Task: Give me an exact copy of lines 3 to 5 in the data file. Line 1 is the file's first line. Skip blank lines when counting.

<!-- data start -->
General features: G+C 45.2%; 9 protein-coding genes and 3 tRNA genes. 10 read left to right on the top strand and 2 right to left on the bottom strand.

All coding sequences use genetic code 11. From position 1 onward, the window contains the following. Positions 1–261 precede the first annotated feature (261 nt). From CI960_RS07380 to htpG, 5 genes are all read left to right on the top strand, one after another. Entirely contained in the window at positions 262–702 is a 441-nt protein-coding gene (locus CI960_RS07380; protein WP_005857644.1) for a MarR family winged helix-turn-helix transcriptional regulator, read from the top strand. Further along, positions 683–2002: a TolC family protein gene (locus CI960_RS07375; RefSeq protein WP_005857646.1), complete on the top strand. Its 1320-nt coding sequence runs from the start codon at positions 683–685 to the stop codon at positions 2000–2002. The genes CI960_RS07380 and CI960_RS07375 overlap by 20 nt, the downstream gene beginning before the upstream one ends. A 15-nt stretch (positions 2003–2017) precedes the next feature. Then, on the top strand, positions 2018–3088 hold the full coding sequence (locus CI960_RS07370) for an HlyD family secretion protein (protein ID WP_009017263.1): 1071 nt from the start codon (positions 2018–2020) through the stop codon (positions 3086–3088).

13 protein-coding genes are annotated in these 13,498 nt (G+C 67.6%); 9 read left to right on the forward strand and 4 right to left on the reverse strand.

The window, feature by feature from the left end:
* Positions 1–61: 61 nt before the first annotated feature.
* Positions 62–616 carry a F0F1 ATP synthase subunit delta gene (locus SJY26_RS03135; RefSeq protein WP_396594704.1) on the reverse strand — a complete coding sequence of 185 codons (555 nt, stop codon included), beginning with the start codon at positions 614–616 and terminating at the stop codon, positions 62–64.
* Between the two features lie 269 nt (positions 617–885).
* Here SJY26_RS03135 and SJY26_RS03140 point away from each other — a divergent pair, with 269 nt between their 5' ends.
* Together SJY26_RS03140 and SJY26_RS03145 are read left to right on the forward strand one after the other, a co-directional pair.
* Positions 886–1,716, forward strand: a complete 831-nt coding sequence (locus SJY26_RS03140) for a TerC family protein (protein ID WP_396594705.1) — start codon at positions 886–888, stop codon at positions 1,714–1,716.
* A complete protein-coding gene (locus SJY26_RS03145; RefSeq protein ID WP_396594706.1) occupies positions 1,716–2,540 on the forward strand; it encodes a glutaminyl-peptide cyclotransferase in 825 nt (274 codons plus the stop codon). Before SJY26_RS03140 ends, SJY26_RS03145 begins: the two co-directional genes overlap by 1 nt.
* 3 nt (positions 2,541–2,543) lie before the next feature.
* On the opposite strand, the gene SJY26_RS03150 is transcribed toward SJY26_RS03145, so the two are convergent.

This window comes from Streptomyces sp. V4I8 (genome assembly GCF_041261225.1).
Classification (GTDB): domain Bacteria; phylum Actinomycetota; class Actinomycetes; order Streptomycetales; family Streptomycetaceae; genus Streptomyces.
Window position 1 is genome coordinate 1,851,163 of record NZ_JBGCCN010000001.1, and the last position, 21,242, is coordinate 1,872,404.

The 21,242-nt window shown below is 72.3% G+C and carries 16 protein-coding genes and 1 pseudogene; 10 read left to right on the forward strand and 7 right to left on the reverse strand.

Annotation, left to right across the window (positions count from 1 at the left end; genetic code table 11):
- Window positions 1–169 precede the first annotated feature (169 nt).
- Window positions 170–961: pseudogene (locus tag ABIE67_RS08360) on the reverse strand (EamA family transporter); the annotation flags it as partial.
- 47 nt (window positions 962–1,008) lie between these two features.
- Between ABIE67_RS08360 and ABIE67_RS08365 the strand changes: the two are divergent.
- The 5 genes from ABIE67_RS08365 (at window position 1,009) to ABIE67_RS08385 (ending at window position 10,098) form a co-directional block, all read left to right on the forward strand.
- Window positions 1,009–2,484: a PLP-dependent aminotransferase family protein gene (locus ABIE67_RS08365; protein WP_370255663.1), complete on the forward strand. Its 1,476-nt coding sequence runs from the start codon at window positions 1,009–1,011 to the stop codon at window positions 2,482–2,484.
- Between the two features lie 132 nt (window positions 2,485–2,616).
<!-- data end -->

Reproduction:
13 protein-coding genes are annotated in these 13,498 nt (G+C 67.6%); 9 read left to right on the forward strand and 4 right to left on the reverse strand.

The window, feature by feature from the left end:
* Positions 1–61: 61 nt before the first annotated feature.